Coupled with poor self-test data from the Yankees, the constructive criticism was accepted by the three-time Gold Glove Award winner (2004-06), and a new set of exercises were formulated to improve Jeter's explosiveness.
"Obviously, the older you get, you're not going to be the same," Cashman said. "You're going to have to find ways to either stay the same or to improve. In Derek's case, he's constantly interested in doing nothing but improving. That's why he's one of the greatest players who ever played for the Yankees."
Jeter's numbers improved markedly in 2008, as he ended the season with a -0.5 UZR in 148 games, close to league average. And he has continued the ascent -- through his first 90 games for New York this year, Jeter produced a UZR of 1.8.
If that holds over a projection of 150 games, Jeter would save the Yankees 4.5 more runs than an average shortstop, the first time since UZR came into use in 2002 that he would finish a year saving runs with his glove. Not that Jeter takes any satisfaction in moving the numbers back in the right direction.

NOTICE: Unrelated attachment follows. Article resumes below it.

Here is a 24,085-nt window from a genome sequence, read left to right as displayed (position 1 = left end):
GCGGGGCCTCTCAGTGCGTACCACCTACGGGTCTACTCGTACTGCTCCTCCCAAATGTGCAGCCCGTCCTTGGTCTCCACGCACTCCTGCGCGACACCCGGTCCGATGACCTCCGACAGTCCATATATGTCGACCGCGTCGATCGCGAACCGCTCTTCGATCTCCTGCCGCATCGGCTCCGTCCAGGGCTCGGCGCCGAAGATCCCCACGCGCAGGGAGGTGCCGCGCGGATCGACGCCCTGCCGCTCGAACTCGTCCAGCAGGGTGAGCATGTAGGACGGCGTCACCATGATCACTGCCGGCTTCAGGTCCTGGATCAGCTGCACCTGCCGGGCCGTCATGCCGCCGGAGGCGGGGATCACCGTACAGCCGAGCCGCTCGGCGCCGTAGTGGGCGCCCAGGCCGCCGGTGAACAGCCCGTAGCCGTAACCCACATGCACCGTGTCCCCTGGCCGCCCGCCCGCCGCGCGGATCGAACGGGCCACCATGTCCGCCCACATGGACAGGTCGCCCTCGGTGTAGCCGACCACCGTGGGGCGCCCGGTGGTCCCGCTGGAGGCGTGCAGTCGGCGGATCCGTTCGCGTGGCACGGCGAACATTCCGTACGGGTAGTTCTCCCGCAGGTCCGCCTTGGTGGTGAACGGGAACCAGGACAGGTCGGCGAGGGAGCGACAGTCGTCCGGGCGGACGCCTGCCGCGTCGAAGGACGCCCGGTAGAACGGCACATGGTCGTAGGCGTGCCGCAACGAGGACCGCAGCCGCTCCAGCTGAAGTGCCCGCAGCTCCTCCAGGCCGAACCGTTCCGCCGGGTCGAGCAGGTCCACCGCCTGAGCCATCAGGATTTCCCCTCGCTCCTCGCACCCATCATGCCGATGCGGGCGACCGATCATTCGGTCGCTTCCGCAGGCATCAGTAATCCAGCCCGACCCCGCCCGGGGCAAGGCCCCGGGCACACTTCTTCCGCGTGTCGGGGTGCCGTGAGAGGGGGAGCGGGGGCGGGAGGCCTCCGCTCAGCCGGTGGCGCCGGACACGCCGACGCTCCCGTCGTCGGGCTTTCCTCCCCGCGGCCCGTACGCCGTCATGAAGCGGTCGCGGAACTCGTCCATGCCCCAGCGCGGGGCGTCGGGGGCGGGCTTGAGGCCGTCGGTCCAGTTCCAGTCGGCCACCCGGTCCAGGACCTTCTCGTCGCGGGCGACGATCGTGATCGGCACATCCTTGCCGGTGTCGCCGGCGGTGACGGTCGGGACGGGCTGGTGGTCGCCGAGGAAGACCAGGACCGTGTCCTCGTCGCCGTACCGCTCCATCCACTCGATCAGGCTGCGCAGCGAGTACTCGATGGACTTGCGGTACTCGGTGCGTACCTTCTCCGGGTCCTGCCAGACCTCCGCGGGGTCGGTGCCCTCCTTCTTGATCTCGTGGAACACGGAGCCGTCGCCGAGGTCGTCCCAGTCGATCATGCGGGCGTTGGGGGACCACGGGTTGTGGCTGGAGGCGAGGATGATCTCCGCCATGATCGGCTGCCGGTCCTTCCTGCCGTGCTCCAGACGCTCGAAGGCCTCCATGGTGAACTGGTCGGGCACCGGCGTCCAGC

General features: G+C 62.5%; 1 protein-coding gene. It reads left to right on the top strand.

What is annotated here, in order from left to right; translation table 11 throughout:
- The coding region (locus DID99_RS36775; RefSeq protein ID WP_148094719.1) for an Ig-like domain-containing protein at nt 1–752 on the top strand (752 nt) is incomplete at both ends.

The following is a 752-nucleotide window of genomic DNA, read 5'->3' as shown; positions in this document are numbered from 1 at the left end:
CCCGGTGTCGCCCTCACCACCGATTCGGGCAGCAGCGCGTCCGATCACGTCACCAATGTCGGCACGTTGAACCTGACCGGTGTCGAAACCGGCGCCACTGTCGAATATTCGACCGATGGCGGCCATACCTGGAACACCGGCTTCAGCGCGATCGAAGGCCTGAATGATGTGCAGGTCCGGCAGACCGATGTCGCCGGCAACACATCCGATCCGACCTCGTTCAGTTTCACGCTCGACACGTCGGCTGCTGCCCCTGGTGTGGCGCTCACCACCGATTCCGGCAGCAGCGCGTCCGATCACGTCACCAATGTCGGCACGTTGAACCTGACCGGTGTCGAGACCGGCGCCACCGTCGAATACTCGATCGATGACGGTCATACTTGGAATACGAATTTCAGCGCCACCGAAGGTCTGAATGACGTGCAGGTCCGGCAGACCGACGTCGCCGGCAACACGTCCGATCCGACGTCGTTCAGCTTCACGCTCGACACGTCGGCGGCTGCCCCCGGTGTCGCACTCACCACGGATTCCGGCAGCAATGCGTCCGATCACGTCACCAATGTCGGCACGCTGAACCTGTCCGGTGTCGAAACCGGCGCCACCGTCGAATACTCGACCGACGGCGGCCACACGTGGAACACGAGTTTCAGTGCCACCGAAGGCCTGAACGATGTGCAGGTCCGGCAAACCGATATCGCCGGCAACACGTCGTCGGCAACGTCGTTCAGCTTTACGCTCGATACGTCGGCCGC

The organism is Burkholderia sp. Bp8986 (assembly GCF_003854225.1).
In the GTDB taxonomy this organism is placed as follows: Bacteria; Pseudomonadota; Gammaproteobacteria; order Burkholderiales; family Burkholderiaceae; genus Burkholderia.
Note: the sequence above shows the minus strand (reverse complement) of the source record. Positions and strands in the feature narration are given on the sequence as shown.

"I don't really sit around and look at that," Jeter said. "You can criticize -- everyone gets criticized. I don't pay attention to it. If someone wants to write an article, let them write it. It doesn't really matter to me. My job is to come out here and to improve and try to help this team win. That's all I've been doing. All the other stuff, I don't pay attention to."
Thanks to a number of variables, Jeter has continued to find ways to turn back the hands of time defensively this year. He continued to follow the program outlined by Yankees strength and conditioning coach Dana Cavalea, but he has also been assisted by aggressive defensive positioning on the part of infield coach Mick Kelleher.
Better health has also been a factor, as Cashman said there was "no doubt" at times that Jeter's health inhibited him in past seasons. So has adding a Gold Glove first baseman and receptive target in Mark Teixeira.